Yesterday a client brought in footage he shot with a small JVC Everio HDD camera for editing. While this compact little camcorder does rate high in the compactness category, it does present problems when you've shot footage that needs to be edited later. Reason? Well it records SD video files to the internal hard drive as .MOD files. Really JVC, what were you thinking!? While the .MOD clips can be viewed in Media Player on a Windows system, you'll have a hard time importing these files straight into a pro editing app like FCP or Avid Media Composer.

Establishing a workflow to get this media into the Avid took a little online research but here's what I did:

Step1: Rename all the MOD files to MPG. After some online research I found out that MOD files are really just MPEG files in disguise. So the answer to getting  then recognizable to any thrid party app, is to simply rename the .MOD extensions to .MPG. You can do this manually, but with more than 90+ individual files I had to find a way to batch process this task. I found a freeware app called Extension Renamer that worked perfectly for this.


Step 2: Use Sorenson Squeeze to convert the newly renamed MPG files into Avid DNxHD files. The second challenge I have with this project, is that I need to edit the client's footage into an HD timeline already on the Avid. I opted to bump the widescreen SD clips up to HD for an easy edit. While the results don't look great on a proper HD monitor, there are benefits to be had as the final clip will only go online for final distribution. It's simple - the higher the quality you start out with, the better it will look down the line once everything has been compressed beyond belief to stream from the web.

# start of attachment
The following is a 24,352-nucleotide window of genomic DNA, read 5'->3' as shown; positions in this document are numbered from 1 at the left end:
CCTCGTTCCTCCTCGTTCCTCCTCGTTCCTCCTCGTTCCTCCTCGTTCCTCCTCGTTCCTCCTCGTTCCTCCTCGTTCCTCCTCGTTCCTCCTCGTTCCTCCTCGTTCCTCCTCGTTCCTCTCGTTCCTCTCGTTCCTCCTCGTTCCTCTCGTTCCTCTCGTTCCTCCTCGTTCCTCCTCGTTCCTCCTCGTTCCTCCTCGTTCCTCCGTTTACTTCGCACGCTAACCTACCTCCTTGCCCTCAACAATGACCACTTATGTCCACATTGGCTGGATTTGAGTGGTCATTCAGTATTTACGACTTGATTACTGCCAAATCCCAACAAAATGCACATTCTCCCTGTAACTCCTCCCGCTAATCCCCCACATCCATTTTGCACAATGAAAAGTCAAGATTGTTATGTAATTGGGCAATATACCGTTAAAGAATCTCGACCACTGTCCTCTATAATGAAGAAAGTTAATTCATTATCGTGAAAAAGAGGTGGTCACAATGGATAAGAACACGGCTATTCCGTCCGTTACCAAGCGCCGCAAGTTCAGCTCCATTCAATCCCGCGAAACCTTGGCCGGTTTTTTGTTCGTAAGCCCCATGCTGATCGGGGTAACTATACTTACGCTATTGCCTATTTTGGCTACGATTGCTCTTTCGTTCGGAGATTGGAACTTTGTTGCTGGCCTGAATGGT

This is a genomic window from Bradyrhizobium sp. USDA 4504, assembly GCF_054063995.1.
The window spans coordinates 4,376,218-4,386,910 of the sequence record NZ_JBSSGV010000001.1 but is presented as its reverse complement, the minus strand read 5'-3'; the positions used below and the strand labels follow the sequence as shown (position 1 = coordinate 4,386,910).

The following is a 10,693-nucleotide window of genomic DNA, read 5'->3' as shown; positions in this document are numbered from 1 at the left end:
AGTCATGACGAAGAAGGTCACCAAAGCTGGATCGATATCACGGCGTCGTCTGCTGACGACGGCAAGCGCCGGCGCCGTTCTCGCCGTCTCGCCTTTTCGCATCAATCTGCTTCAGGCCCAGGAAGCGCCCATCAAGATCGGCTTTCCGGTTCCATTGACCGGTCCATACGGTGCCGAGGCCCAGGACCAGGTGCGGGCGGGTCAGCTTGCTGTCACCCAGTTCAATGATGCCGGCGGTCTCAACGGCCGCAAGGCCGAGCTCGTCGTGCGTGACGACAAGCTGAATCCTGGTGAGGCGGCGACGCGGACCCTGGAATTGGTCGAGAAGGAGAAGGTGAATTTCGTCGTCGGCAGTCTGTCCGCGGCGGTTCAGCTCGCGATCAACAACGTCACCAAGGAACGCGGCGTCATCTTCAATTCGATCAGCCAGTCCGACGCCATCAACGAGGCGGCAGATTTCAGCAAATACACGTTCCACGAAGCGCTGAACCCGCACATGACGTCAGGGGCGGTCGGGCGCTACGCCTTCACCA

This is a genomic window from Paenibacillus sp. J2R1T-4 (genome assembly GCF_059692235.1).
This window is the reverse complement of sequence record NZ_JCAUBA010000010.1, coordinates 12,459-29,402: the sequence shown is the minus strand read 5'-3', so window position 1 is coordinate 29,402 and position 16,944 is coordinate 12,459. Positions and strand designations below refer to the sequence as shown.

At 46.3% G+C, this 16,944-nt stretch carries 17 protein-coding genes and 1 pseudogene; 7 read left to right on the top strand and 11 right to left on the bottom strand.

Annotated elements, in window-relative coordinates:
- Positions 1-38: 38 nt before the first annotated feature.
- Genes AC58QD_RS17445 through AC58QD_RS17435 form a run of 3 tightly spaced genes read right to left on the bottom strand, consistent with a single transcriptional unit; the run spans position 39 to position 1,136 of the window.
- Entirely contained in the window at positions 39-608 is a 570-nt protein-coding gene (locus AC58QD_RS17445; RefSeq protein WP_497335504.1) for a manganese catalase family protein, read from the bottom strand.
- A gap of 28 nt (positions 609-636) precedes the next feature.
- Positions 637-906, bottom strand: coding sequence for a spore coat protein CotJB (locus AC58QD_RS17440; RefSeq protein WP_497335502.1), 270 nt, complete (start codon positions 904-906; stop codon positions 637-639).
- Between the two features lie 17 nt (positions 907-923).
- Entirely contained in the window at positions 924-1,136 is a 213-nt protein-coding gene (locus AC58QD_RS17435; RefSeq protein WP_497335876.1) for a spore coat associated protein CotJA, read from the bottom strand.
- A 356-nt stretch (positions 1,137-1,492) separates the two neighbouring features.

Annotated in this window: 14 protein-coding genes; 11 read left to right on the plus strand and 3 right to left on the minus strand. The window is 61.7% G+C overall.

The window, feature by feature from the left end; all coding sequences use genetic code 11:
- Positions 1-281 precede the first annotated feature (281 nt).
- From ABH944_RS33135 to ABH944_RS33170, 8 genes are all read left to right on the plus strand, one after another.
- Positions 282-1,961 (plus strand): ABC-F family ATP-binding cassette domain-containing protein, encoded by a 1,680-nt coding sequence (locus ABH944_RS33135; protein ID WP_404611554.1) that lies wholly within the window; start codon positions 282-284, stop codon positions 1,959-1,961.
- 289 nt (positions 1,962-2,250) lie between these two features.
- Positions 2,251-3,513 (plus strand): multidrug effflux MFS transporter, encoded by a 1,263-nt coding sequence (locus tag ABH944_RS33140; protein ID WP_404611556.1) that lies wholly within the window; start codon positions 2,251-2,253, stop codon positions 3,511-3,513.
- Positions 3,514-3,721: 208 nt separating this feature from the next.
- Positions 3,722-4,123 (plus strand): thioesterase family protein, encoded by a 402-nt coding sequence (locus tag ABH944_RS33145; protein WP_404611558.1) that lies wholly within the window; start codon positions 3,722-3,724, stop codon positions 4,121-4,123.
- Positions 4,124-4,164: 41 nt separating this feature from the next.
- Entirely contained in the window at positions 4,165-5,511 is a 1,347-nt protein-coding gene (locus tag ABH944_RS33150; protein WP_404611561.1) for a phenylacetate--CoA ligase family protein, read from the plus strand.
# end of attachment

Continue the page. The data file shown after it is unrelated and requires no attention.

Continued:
I love Sorenson Squeeze! I has able to source ready-made Avid DNxHD120 presets online to fit my 1080i/50 project type, and downloaded that into Squeeze to crunch out Avid-flavoured media ready for quick import.

The next step was to do a batch encode of all the clips to my media storage drive.

Step 3: Import into Media Composer and start editing. The benefit of working with native Avid DNxHD media is that it imports quicker than non-native media. With 90+ clips to import this does save time! 

While this workflow is probably not perfect it did solve my problem of getting an unrecognized format ready for editing. And I have a hunch that as tape becomes obsolete and more and more file-based formats comes onto the market, digital media professionals will be dealing with challenges like this little one more and more.